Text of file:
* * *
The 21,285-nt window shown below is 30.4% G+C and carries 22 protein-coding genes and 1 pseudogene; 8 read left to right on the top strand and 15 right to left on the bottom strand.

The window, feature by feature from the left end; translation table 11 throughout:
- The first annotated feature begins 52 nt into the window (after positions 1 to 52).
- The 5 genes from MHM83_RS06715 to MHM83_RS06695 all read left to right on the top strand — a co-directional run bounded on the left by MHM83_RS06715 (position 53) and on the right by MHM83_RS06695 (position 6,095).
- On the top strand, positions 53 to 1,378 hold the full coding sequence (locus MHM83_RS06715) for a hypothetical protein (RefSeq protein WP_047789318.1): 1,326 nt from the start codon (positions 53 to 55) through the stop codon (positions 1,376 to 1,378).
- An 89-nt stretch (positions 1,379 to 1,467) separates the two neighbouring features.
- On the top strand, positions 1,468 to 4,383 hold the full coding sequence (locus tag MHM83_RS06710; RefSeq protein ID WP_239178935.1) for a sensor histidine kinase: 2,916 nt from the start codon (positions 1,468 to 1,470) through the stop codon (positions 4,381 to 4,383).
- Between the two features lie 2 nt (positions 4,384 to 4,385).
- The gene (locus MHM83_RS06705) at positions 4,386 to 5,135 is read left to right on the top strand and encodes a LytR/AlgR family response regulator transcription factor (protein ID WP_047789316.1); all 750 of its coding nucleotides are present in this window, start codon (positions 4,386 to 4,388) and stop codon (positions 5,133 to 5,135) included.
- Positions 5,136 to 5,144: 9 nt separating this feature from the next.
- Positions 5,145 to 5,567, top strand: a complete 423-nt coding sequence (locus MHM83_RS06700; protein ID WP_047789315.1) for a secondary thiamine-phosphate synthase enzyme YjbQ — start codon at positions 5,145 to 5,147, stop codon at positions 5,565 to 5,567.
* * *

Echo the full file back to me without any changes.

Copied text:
The 21,285-nt window shown below is 30.4% G+C and carries 22 protein-coding genes and 1 pseudogene; 8 read left to right on the top strand and 15 right to left on the bottom strand.

The window, feature by feature from the left end; translation table 11 throughout:
- The first annotated feature begins 52 nt into the window (after positions 1 to 52).
- The 5 genes from MHM83_RS06715 to MHM83_RS06695 all read left to right on the top strand — a co-directional run bounded on the left by MHM83_RS06715 (position 53) and on the right by MHM83_RS06695 (position 6,095).
- On the top strand, positions 53 to 1,378 hold the full coding sequence (locus MHM83_RS06715) for a hypothetical protein (RefSeq protein WP_047789318.1): 1,326 nt from the start codon (positions 53 to 55) through the stop codon (positions 1,376 to 1,378).
- An 89-nt stretch (positions 1,379 to 1,467) separates the two neighbouring features.
- On the top strand, positions 1,468 to 4,383 hold the full coding sequence (locus tag MHM83_RS06710; RefSeq protein ID WP_239178935.1) for a sensor histidine kinase: 2,916 nt from the start codon (positions 1,468 to 1,470) through the stop codon (positions 4,381 to 4,383).
- Between the two features lie 2 nt (positions 4,384 to 4,385).
- The gene (locus MHM83_RS06705) at positions 4,386 to 5,135 is read left to right on the top strand and encodes a LytR/AlgR family response regulator transcription factor (protein ID WP_047789316.1); all 750 of its coding nucleotides are present in this window, start codon (positions 4,386 to 4,388) and stop codon (positions 5,133 to 5,135) included.
- Positions 5,136 to 5,144: 9 nt separating this feature from the next.
- Positions 5,145 to 5,567, top strand: a complete 423-nt coding sequence (locus MHM83_RS06700; protein ID WP_047789315.1) for a secondary thiamine-phosphate synthase enzyme YjbQ — start codon at positions 5,145 to 5,147, stop codon at positions 5,565 to 5,567.